In ancient Greek religion, Nike (/ˈnaɪki/; Greek: Νίκη, "Victory", Ancient Greek: [nǐːkɛː]) was a goddess who personified victory. Her Roman equivalent was Victoria. She was variously described as the daughter of the Titan Pallasand the goddess Styx, and the sister of Kratos (Strength), Bia (Force), and Zelus (Zeal).[1]

Contents Edit


  • 1Etymology
  • 2Ancient references
  • 3Contemporary usage
  • 4See also
  • 5Notes
  • 6References
  • 7External links

Etymology Edit

The word νίκη nikē is of uncertain etymology. R. S. P. Beekes has suggested a Pre-Greek origin.[2]

Ancient references Edit

Nike and her siblings were close companions of Zeus, the dominant deity of the Greek pantheon. According to classical (later) myth, Styx brought them to Zeus when the god was assembling allies for the Titanomachy against the older deities. Nike assumed the role of the divine charioteer, a role in which she often is portrayed in Classical Greek art. Nike flew around battlefields rewarding the victors with glory and fame, symbolized by a wreath of Laurel leaves (Bay leaves).

Statuette of goddess Nike found in Vani, Georgia.

Nike is seen with wings in most statues and paintings, with one of the most famous being the Winged Victory of Samothrace. Most other winged deities in the Greek pantheon had shed their wings by Classical times. Nike is the goddess of strength, speed, and victory. Nike was a very close acquaintance of Athena, and is thought to have stood in Athena's outstretched hand in the statue of Athena located in the Parthenon.[3] Nike is also one of the most commonly portrayed figures on Greek coins.[4]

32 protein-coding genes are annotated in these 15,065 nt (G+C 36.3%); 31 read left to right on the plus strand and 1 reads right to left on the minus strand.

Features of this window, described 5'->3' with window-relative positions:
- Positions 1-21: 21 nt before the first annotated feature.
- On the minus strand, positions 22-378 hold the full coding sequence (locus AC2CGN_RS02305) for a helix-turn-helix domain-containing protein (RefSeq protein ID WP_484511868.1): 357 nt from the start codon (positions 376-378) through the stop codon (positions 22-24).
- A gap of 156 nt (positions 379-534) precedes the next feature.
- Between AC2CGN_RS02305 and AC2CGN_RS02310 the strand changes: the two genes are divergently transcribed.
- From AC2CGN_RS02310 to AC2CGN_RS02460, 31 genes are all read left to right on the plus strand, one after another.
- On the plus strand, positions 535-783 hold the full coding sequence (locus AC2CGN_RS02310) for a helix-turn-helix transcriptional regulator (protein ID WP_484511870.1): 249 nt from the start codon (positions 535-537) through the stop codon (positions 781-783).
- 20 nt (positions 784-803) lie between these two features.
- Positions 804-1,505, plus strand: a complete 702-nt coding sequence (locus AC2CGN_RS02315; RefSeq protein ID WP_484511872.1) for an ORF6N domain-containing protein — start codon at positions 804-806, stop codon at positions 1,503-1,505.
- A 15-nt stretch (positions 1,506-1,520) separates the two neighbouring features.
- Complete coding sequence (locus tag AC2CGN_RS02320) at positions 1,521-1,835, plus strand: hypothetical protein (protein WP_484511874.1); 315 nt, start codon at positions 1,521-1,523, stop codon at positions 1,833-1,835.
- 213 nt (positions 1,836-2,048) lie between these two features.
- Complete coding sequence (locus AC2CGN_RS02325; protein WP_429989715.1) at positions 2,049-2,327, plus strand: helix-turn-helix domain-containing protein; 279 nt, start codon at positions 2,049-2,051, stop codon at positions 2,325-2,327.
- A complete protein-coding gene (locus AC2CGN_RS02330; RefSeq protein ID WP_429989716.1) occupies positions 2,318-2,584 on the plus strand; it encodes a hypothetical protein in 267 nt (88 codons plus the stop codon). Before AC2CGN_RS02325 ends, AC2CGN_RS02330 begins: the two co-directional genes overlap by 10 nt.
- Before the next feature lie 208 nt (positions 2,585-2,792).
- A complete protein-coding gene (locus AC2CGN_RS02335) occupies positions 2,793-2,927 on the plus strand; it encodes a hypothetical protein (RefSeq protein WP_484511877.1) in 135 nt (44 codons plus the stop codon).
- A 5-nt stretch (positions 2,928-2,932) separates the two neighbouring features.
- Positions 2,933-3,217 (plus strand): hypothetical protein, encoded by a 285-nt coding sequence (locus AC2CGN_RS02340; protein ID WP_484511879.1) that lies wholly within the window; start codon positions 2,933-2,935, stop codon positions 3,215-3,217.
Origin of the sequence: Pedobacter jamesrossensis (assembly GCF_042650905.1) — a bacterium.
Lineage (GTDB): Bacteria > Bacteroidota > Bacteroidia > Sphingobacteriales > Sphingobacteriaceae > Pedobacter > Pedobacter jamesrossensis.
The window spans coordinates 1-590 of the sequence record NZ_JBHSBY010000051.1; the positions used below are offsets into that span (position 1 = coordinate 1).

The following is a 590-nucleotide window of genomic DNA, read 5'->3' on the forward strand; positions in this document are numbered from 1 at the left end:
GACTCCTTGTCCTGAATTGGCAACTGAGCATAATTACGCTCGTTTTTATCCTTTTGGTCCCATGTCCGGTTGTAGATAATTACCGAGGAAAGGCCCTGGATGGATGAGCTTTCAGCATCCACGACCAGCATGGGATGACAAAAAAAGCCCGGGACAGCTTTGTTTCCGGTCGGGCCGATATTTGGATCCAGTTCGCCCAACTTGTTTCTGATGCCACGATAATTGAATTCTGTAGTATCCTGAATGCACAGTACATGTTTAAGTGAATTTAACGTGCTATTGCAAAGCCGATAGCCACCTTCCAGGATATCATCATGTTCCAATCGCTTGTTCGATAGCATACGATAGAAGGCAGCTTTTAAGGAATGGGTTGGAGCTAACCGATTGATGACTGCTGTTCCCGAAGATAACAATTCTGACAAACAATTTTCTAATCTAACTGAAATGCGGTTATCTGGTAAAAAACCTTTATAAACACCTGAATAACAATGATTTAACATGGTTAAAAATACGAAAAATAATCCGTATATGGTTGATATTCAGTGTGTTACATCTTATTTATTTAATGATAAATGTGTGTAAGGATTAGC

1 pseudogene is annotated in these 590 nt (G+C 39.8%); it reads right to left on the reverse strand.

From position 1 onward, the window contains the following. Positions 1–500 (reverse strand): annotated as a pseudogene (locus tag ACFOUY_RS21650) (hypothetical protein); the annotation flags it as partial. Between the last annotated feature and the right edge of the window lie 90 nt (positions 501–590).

Names stemming from Nike include among others: Nikolaos, Nicholas, Nicola, Nick, Nicolai, Niccolò, Nikolai, Nicolae, Nils, Klaas, Nicole, Ike, Niki, Nikita, Nikitas, Nika, Nieke, Naike, Niketas, Nikki, Nico, and Veronica.

Contemporary usage Edit

Statue of the Goddess Nike on the Titanic Engineers' Memorial, Southampton.

  • The sports equipment company Nike, Inc. is named after the Greek goddess Nike.
  • Project Nike, an American anti-aircraft missile system is named after the goddess Nike.
  • A figure of Nike with a vessel was the design of the first FIFA World Cup trophy, known also as the Jules Rimet trophy.
  • Since Giuseppe Cassioli's design for the 1928 Summer Olympics, the obverse face of every Olympic medal bears Nike's figure holding a palm frond in her right hand and a winner's laurel crown in her left.[5][6]
  • The goddess appears on the emblem of the University of Melbourne.
  • Spirit of Ecstasy, the hood ornament used by the automobile manufacturer Rolls-Royce was inspired by Nike.
  • The Titanic Engineers' Memorial, Southampton depicts Nike blessing the engineers of the RMS Titanic for staying at their post as the ship sank.
  • The Honda motorcycle company's logo is inspired by the goddess Nike.[7]